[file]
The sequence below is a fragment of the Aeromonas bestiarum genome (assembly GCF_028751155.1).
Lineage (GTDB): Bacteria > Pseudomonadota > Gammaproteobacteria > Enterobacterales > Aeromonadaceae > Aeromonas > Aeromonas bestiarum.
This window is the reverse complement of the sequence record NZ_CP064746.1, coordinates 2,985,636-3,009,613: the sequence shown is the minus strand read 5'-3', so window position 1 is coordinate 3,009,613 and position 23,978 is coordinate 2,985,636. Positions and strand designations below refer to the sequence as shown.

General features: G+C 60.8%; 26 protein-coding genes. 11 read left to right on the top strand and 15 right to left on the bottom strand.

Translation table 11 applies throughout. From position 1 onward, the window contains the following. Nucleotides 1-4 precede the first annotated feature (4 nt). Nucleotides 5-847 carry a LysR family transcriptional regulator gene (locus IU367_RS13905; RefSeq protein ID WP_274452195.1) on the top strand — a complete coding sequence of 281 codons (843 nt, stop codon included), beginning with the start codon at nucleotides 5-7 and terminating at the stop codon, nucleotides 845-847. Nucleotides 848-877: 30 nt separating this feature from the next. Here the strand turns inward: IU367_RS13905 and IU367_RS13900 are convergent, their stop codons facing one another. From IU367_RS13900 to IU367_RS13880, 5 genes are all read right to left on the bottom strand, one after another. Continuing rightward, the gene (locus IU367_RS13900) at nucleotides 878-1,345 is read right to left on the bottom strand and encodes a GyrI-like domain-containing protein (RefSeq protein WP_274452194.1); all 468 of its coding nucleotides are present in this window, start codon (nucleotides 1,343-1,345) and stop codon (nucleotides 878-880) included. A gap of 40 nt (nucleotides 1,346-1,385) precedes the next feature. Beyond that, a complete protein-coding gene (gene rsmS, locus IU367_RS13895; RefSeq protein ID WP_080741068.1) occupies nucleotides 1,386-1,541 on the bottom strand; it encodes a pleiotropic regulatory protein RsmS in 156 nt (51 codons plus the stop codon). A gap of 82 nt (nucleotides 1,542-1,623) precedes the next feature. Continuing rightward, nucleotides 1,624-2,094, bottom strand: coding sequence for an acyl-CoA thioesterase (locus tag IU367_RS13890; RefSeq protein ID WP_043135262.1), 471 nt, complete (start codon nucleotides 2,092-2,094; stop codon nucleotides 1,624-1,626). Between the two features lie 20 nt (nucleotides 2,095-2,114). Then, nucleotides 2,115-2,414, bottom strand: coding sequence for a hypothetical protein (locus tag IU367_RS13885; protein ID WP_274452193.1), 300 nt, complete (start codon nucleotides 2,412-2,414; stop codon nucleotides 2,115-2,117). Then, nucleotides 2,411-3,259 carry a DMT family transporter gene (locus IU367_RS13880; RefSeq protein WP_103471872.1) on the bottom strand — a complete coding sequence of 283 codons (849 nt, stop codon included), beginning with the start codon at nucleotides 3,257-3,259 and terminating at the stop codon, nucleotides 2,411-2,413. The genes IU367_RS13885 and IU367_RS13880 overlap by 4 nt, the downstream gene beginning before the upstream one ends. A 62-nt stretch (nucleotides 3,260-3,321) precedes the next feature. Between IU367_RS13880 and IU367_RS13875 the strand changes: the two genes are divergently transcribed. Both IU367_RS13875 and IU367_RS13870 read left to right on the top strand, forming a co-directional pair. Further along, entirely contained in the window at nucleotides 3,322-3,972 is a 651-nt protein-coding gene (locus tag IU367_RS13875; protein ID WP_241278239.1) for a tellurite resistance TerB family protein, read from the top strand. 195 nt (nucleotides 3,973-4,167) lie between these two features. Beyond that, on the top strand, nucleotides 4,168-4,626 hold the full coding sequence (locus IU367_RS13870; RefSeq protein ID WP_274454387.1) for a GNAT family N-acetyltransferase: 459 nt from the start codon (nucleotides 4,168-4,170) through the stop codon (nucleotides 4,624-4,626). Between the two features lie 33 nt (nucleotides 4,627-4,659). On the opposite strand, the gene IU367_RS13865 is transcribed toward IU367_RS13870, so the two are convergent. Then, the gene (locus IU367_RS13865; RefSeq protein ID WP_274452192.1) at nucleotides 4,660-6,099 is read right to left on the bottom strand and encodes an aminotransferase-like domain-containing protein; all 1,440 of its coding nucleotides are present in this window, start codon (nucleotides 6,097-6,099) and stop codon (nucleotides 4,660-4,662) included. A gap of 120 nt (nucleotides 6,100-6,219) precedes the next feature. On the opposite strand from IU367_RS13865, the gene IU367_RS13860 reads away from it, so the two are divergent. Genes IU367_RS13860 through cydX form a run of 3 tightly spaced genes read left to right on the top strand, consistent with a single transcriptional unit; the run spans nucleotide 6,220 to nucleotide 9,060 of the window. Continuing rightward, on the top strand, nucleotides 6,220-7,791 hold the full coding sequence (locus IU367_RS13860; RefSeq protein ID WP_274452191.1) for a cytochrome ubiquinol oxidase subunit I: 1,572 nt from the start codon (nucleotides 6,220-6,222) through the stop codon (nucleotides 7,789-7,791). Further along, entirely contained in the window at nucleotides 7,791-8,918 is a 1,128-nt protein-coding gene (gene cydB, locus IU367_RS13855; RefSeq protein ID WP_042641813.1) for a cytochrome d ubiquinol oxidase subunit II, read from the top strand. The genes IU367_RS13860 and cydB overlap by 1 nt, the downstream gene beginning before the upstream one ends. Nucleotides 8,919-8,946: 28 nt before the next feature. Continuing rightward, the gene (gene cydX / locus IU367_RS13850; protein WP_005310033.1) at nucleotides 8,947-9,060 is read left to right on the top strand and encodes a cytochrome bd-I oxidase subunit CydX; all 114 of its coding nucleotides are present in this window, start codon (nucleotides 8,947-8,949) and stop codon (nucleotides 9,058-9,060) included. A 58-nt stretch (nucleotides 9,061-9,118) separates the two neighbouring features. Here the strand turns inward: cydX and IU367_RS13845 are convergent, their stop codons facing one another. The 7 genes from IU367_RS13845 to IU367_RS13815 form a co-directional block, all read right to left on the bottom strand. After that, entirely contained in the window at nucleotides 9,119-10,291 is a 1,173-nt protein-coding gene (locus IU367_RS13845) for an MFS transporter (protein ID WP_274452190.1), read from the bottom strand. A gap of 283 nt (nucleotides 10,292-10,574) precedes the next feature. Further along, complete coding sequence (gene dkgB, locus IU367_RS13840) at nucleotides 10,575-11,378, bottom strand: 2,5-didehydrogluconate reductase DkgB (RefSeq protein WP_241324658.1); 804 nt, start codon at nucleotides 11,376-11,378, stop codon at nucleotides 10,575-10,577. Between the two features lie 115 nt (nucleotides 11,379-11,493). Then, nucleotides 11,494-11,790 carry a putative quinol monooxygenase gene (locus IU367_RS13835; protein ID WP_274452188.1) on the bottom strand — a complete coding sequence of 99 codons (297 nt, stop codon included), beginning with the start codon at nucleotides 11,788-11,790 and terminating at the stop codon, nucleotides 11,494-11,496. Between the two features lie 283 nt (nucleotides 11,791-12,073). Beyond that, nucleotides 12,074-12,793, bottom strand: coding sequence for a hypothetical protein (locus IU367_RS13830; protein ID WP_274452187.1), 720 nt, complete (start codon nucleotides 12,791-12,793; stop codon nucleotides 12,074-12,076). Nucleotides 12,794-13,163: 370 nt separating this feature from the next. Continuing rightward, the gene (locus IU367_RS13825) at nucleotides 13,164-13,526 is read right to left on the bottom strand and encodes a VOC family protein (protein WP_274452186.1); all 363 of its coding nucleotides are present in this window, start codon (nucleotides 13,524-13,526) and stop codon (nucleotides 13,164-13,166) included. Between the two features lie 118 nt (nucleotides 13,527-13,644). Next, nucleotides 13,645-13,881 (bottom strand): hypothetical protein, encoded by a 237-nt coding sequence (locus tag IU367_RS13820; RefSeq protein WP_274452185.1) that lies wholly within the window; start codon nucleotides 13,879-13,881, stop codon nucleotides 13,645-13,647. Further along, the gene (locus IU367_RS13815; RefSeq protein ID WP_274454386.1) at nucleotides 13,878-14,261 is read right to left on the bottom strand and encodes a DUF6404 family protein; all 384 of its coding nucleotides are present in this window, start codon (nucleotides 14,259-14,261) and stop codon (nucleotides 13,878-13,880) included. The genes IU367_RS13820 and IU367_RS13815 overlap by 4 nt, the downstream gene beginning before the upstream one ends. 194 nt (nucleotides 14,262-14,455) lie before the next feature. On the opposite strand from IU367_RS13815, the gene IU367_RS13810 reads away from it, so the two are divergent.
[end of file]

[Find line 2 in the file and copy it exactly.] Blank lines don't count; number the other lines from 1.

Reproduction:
Lineage (GTDB): Bacteria > Pseudomonadota > Gammaproteobacteria > Enterobacterales > Aeromonadaceae > Aeromonas > Aeromonas bestiarum.